Tobacco Snuff Induced Organ Weight Changes

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C. I. Ugbor
L. O. Okonkwo
A. O. Nwaopara
N. J. Duhu
E. I. Odo


Smokeless tobacco comes in two different forms, which are ‘tobacco snuff’ and ‘chewing tobacco’. Tobacco snuff is the powdered form blended with potash as the main additive in Nigeria. This eight-week study was designed to investigate the effect of tobacco snuff consumption on organ weight. A total of (42) Adult Wistar rats weighing 150-300g were involved. They were divided into four groups; group A serving as control, while groups B, C and D served as the test groups. The test groups were further divided into four groups (B1, C1, D1; B2, C2, D2; B3, C3, D3; and B4, C4, D4) representing four experimental phases/duration of 2, 4, 6 and 8 weeks respectively. The rats were fed with varying doses of tobacco snuff and at the end of every 2 weeks; three randomly selected rats were prepared for organ harvest followed by organ weight measurement. The results showed statistically significant organ weight changes throughout the study. Heart, liver, lungs, spleen, small intestine, right and left kidney and right and left testis all presented organ weight loss when test groups were compared with the control. Brian showed both increase and decrease weight changes that were duration dependent when test groups were compared with the control (1.83 ± 0.18) throughout the study. Based on the existing facts, our findings support the assertion that smokeless tobacco is not safe and has the capabilities of inducing intracellular damages due to its innate and acquired deleterious effects.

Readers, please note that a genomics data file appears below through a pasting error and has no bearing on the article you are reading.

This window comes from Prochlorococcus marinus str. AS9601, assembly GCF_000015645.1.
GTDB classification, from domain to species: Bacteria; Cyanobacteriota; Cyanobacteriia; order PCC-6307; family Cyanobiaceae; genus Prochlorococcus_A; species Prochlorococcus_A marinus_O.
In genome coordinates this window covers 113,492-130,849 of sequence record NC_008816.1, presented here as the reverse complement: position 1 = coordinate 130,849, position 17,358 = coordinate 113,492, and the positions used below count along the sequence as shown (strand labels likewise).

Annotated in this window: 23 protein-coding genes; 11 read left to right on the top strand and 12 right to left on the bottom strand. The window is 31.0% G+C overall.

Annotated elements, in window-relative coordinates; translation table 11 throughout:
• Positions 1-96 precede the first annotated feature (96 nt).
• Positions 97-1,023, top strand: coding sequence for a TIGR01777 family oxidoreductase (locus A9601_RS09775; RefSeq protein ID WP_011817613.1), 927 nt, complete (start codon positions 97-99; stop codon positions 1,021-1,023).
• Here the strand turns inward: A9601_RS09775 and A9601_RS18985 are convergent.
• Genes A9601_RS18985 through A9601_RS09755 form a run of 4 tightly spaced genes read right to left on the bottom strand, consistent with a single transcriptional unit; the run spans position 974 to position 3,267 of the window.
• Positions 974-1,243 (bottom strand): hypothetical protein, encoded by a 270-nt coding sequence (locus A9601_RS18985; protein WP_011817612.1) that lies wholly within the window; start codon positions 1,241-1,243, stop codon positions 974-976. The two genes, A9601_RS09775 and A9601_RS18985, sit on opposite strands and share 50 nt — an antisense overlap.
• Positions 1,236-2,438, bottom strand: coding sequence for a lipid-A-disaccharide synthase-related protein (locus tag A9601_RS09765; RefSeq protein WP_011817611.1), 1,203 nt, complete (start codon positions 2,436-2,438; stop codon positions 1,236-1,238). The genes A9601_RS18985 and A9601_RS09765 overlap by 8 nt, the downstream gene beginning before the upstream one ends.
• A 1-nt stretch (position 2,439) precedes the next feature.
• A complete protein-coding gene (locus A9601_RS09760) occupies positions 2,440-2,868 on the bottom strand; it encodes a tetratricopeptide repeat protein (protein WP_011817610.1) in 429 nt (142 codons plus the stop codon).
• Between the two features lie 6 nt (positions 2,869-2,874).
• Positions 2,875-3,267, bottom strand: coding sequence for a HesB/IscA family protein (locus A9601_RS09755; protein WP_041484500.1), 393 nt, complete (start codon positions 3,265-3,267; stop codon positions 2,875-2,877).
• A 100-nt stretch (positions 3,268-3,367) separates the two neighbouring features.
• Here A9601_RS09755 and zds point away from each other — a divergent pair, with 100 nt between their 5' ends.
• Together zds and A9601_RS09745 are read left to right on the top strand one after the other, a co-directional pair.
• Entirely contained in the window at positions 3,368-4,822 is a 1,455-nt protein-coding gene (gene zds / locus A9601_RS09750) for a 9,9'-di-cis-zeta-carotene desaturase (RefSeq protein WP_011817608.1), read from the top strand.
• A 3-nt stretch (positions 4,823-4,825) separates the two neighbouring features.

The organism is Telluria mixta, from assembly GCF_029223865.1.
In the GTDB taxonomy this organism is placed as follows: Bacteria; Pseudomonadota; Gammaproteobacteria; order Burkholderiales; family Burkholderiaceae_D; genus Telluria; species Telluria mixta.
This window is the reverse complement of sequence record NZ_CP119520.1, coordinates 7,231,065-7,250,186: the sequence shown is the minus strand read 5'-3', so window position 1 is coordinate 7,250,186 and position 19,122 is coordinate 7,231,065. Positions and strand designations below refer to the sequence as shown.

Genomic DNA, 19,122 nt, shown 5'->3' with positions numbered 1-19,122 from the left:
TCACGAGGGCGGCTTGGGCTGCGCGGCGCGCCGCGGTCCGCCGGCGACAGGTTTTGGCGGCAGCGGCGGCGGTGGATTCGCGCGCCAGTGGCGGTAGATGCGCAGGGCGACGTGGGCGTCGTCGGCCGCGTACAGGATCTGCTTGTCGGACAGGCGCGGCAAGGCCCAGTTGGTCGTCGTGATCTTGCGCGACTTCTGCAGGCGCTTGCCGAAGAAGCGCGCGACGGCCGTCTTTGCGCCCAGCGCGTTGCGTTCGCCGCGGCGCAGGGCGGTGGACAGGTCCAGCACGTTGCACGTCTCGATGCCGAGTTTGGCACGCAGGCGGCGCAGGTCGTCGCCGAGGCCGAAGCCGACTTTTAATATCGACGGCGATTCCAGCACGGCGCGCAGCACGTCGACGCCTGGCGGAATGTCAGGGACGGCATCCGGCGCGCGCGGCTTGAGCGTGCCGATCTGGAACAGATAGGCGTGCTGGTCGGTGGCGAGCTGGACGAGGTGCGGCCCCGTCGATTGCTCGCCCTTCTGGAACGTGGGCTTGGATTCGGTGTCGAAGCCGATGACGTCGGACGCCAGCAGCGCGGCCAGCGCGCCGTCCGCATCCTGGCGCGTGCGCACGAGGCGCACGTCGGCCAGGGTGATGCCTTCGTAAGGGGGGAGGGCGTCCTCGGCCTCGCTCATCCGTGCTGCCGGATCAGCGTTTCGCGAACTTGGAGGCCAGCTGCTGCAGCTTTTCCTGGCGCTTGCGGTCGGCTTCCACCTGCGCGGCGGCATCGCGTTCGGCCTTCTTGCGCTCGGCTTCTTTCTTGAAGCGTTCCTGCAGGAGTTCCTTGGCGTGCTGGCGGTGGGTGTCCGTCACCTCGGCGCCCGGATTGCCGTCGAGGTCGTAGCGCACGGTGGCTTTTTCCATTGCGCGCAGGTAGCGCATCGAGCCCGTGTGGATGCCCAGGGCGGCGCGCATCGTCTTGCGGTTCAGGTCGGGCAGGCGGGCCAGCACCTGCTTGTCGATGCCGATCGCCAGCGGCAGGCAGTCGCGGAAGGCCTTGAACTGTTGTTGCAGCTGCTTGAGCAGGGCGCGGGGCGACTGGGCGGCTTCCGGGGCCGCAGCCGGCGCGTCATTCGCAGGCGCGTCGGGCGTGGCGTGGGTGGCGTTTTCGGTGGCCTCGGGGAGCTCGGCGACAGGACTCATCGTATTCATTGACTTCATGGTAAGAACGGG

Tobacco snuff, nicotine, organ weight, rat

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How to Cite
Ugbor, C. I., Okonkwo, L. O., Nwaopara, A. O., Duhu, N. J., & Odo, E. I. (2018). Tobacco Snuff Induced Organ Weight Changes. Journal of Advances in Medicine and Medical Research, 28(2), 1-11.
Original Research Article